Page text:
Hevlin’s death serves as little more than background noise: there is no apparent law enforcement presence on Hardscrabble Island, and his “friend” Red only mentions him to ask where the treasure is located. Besides Johnny Red, your travel companions include the auspiciously named “Pete the Rat” and “The Weasel.”

The diver later learns that one of them is a plant: The Weasel works for McGinty, a kind of mobbed-up boogeyman who never really gets his comeuppance. McGinty wanders the island like one of the less-than-talkative bots from Suspect (don’t miss our coverage of Suspect is a couple of months!), an underdeveloped game-ender who wants to muscle in on the score. Players may not understand how carrying a bankbook in front of McGinty could lead to an unwinnable game, but it does. Cutthroats is so committed to treating the McGinty bot as a sort of maritime Hunt the Wumpus that the player cannot do the obvious (and obviously possible) thing:

>get passbook
Taken.
>examine passbook
This is a distinctive Mariners' Trust passbook which shows a balance of $603. The last date stamped in it is April 23.
>put it in pocket
It won't fit.

The early part of the game consists of preparing for the dive while hiding your plans from McGinty. That includes getting money for the trip as well as buying equipment. In the meantime, the protagonist must discover the identity of McGinty’s inside man or else they will be killed during–let me know if I misremember–the game’s final move. It is a long hike, replaying all of the content in between.

Then the player must do the dive. Even though four wrecks are mentioned in Four Shipwrecks Off Hardscrabble Island, only two are possible, and that wreck is chosen randomly early in the game. If the player has bought the right equipment (more on this tomorrow), they are treated to a more conventional (and enjoyable) puzzle-solving experience. Each wreck is a small area with only a few problems to solve. I’ll discuss this in greater detail, but the greatest failure of Cutthroats is that more playtime is committed to the less interesting cat and mouse with McGinty than to the treasure hunt.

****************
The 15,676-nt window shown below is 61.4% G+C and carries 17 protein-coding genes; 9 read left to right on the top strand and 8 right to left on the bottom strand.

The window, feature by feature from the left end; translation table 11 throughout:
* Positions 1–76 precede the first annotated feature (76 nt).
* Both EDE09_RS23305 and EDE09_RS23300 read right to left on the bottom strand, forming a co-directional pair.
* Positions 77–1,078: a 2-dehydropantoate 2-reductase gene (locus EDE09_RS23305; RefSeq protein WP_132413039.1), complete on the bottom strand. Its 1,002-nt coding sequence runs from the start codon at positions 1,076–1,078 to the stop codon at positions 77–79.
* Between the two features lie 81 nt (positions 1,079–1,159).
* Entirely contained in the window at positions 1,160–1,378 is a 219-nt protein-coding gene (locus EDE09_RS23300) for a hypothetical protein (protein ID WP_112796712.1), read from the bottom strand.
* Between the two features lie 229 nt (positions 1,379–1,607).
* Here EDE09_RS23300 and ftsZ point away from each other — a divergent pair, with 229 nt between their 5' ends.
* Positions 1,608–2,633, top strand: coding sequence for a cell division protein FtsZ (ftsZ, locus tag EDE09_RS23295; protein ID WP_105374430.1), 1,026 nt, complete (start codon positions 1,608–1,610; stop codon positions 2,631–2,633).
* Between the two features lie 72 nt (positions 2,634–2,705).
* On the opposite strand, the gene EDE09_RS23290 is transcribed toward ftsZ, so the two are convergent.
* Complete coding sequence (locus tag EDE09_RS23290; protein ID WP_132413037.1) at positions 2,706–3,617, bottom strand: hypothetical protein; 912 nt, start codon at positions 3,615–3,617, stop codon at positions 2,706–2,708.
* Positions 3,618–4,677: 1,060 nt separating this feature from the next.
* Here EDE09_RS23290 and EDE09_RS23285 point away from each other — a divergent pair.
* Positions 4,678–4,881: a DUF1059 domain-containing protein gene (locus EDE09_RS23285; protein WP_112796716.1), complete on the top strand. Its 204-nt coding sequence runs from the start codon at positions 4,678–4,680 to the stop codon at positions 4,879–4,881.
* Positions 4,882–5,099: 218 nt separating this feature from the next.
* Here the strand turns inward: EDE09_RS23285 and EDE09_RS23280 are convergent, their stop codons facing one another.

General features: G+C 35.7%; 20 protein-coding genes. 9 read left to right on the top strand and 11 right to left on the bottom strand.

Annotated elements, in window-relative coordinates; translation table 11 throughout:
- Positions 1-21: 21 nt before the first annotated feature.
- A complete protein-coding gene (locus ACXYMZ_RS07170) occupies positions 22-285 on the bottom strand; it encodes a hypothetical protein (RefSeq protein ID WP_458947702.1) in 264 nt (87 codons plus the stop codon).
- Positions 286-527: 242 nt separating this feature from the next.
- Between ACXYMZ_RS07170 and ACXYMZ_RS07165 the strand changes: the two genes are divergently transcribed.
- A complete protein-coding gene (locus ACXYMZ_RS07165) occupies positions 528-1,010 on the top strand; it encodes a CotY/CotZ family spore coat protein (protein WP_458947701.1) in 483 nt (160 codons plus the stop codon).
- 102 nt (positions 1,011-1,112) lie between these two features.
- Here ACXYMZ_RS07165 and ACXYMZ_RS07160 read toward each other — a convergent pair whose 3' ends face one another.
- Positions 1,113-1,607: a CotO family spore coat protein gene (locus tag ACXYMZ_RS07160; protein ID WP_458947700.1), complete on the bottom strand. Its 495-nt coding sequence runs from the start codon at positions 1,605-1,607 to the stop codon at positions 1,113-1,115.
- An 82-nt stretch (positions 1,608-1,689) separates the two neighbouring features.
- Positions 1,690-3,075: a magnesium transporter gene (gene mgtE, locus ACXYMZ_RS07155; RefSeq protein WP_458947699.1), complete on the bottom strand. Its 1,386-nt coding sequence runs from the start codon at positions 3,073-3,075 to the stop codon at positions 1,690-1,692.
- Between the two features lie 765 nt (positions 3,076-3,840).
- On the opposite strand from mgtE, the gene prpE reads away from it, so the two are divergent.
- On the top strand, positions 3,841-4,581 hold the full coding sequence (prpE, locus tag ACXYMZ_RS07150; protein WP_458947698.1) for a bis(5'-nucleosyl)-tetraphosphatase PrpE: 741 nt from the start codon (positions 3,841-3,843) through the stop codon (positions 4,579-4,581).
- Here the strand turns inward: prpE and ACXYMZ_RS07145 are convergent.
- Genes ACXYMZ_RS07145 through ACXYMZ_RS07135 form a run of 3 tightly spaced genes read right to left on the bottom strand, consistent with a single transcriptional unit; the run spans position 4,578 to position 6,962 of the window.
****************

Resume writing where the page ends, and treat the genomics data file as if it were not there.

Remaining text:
To add insult to injury, the player must also hide a note from The Weasel. At times, Cutthroats feels more of a paper-hiding game than it does an undersea adventure.

If the protagonist has done everything right, they can return to the ship, treasure in tow, without having their air hose (or throat) cut by The Weasel. This effort culminates in a third and empty gesture in the direction of already-forgotten murder victim Hevlin:

>u
You get out of the water and reboard your ship...
When your shipmates find that you've recovered these priceless stamps, they congratulate you. Johnny slaps you on the back. "Good job, matey!" As you return to the island over the calm, dazzling blue sea, you contemplate your wealth with a touch of sadness. You think of Hevlin and hope his soul is resting a little easier now.
Your score is 250 out of a possible 250.
This score gives you the rank of a rich diver.

It is customary for such characters to rest easier when their killers are brought to justice, but poor Hevlin must make do with a newly-retrieved stamp collection.

Coming Soon

If it seems like there is little-to-no story in Cutthroats, or if it feels like a promising setting gone to waste, that’s because both characterizations are accurate. Why is this, and how did it happen? Next week, we’ll discuss the boldly ambitious nature of Cutthroats‘s early scoping and design, and the technological issues that prevented Berlyn and Wolper from realizing their ambitions.

Stay tuned for Gold Machine’s third and final essay on Cutthroats!

The post [2/3] What’s in the Box: Cutthroats appeared first on Gold Machine.


Renga in Blue

The Hermit’s Secret: Dearie, Do You Remember?

Not a lot of progress, but I did manage to connect up all the map, and I wanted to — for my benefit as much as yours — lay out all the puzzles I still had left to resolve, and items that have yet to hold a purpose. The first bit of progress was not […]

Not a lot of progress, but I did manage to connect up all the map, and I wanted to — for my benefit as much as yours — lay out all the puzzles I still had left to resolve, and items that have yet to hold a purpose.

The first bit of progress was not really from me but from a commenter, the astute Matt W.:

also, what if you try “meadow” or “remember meadow” in the memory room?

Well, let’s try it:

You are in a small, many-sided room. There is an obvious exit to the northeast. Some roughly carved letters on the south wall say “DEARIE, DO YOU REMEMBER?”
REMEMBER MEADOW

You’re in the center of the grassy meadow.
REMEMBER MEMORY

You’re in the Memory Room.

It’s another XYZZY-style teleport. I don’t know if it is useful for a puzzle or just for convenience. The map really tries hard to have multiple entrances and it does all hook together. My “second” and “third” undergrounds hadn’t connected yet, but this room

This is a lovely little room that looks like some kind of beautiful luminous blue jewel inside. A narrow opening heads off to the northeast, and a smooth path leads upward.

There is a message scrawled on the stones. The walls shine with a lovely irridescent glow.
READ MESSAGE

Some demented person has scrawled on the floor “Bongo, Bongo, Bongo, I Don’t Wanna Let The Gong Go.”